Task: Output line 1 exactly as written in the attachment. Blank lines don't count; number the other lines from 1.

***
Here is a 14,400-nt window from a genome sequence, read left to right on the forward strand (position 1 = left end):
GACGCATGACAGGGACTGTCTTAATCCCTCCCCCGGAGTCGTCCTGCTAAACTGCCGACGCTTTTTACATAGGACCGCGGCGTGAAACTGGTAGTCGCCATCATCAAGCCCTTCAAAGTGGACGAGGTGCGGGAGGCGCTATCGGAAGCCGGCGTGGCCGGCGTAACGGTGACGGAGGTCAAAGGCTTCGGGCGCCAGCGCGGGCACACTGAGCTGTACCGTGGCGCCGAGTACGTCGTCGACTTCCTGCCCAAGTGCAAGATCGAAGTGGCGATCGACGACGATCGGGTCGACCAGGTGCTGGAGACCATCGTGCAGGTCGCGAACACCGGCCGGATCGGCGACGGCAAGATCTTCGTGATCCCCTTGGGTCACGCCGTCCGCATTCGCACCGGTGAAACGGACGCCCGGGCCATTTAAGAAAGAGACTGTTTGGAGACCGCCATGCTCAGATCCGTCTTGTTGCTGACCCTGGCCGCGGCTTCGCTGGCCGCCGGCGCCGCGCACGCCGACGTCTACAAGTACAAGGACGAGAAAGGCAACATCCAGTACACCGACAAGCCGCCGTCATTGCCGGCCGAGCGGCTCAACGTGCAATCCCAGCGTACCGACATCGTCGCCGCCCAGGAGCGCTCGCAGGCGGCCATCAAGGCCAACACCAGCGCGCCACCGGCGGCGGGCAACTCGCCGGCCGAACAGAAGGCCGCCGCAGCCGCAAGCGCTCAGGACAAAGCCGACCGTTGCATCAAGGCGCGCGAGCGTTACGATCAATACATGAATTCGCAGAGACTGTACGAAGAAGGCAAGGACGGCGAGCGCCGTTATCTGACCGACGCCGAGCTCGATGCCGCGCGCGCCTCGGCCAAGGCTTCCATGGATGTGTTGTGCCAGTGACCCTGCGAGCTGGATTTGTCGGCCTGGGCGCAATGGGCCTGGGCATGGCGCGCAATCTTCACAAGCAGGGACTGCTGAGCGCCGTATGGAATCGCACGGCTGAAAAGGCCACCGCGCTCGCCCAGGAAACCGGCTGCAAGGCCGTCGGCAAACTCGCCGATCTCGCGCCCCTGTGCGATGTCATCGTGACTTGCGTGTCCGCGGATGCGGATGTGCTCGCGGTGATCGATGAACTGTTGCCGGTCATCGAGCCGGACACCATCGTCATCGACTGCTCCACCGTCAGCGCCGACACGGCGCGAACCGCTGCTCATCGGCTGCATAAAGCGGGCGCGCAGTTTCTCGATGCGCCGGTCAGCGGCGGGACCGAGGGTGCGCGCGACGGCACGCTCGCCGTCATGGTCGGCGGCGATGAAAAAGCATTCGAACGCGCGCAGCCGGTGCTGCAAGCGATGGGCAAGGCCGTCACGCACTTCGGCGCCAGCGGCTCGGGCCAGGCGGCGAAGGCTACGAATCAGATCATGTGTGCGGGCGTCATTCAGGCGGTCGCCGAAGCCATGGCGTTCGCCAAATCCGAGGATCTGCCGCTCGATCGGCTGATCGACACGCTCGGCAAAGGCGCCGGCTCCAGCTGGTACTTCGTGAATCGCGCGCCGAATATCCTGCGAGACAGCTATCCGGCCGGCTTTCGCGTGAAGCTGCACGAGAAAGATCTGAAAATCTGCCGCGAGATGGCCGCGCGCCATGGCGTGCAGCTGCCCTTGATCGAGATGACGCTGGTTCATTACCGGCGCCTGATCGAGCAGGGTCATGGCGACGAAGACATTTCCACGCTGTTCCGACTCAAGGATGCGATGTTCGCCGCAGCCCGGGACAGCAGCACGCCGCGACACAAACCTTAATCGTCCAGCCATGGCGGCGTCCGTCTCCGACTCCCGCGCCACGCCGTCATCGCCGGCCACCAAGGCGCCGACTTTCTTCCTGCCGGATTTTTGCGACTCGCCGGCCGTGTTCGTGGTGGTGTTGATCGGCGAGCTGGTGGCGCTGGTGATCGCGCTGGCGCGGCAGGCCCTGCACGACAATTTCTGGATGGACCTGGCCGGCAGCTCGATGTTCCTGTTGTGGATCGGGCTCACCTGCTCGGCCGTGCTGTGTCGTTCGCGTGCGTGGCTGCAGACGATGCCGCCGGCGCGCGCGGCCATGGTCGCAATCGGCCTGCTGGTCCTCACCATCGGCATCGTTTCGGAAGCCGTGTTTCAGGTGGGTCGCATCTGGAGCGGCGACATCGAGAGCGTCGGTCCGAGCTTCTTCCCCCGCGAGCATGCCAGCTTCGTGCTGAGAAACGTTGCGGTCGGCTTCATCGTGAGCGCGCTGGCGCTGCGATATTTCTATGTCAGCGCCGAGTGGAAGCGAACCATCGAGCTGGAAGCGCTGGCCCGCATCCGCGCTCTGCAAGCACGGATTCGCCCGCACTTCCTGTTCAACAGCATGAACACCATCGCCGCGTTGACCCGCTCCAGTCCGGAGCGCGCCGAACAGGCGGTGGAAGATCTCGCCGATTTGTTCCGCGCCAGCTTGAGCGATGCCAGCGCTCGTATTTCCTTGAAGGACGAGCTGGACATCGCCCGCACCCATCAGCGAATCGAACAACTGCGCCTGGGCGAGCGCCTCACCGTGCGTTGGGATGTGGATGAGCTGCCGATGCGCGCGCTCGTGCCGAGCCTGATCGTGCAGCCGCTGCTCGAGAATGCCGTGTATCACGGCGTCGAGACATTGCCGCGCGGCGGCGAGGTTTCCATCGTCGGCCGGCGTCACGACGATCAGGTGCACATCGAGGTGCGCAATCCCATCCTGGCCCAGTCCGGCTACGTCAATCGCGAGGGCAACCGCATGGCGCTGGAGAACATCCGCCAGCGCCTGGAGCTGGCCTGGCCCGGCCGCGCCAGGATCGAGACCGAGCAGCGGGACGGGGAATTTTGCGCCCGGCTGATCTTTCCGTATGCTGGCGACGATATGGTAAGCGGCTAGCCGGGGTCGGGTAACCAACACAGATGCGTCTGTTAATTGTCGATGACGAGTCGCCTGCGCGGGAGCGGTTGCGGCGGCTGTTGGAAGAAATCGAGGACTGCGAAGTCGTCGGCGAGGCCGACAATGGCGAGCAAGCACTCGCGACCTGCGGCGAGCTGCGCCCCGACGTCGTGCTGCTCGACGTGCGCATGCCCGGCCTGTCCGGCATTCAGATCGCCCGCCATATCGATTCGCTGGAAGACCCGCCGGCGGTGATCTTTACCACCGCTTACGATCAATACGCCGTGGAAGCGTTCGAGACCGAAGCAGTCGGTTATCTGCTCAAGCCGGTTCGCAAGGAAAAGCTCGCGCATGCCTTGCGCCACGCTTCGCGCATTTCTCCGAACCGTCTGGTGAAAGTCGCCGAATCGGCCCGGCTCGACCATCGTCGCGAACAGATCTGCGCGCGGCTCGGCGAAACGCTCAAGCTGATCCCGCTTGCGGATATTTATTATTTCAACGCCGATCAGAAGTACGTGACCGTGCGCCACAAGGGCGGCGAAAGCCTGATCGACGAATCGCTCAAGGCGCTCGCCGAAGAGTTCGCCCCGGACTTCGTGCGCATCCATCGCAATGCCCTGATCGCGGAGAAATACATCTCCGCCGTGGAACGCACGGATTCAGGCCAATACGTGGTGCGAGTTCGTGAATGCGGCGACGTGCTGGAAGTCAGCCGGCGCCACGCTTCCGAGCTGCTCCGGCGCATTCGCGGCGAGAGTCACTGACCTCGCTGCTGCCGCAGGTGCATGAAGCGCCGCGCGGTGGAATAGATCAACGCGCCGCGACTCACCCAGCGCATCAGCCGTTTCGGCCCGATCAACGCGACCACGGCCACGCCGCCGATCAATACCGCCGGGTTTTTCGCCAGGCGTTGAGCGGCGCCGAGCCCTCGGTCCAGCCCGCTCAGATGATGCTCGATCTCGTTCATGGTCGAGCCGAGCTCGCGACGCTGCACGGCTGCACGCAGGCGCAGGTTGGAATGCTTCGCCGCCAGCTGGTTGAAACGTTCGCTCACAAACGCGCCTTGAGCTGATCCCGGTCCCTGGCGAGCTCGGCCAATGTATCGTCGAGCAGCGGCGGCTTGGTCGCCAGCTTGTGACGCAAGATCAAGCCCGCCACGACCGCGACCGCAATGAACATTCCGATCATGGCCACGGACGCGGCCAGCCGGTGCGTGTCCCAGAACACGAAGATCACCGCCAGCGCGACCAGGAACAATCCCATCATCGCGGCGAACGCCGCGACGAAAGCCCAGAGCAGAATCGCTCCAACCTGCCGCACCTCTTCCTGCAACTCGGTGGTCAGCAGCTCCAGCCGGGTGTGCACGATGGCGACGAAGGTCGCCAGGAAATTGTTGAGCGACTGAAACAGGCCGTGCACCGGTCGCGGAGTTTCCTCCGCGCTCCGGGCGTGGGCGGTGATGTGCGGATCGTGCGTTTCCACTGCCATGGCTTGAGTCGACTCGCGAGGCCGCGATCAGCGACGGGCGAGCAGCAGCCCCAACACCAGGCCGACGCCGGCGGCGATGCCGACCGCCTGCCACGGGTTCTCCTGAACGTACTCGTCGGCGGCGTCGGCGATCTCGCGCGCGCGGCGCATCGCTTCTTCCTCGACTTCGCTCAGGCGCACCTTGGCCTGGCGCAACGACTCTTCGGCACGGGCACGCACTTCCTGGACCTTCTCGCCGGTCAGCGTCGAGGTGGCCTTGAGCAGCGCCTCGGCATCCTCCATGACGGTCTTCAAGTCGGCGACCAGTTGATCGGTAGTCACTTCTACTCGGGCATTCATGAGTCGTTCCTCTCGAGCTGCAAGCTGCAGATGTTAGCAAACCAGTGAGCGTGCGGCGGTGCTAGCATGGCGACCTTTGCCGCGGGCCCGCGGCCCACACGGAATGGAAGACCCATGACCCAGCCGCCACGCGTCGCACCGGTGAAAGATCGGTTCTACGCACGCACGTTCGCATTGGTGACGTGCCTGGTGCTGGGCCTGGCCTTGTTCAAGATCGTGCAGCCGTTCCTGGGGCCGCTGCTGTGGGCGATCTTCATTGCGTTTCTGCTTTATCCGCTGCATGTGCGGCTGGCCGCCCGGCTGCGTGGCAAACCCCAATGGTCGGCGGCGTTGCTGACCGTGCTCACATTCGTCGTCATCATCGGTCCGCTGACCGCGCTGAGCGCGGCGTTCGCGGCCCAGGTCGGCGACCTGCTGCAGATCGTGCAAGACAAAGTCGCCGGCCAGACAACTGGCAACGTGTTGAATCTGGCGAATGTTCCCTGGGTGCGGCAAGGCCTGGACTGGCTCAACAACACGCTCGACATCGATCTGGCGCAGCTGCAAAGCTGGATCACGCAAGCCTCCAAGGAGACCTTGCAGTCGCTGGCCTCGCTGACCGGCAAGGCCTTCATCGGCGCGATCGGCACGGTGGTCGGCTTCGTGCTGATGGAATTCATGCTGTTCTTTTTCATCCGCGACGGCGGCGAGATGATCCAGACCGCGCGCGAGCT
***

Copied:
Here is a 14,400-nt window from a genome sequence, read left to right on the forward strand (position 1 = left end):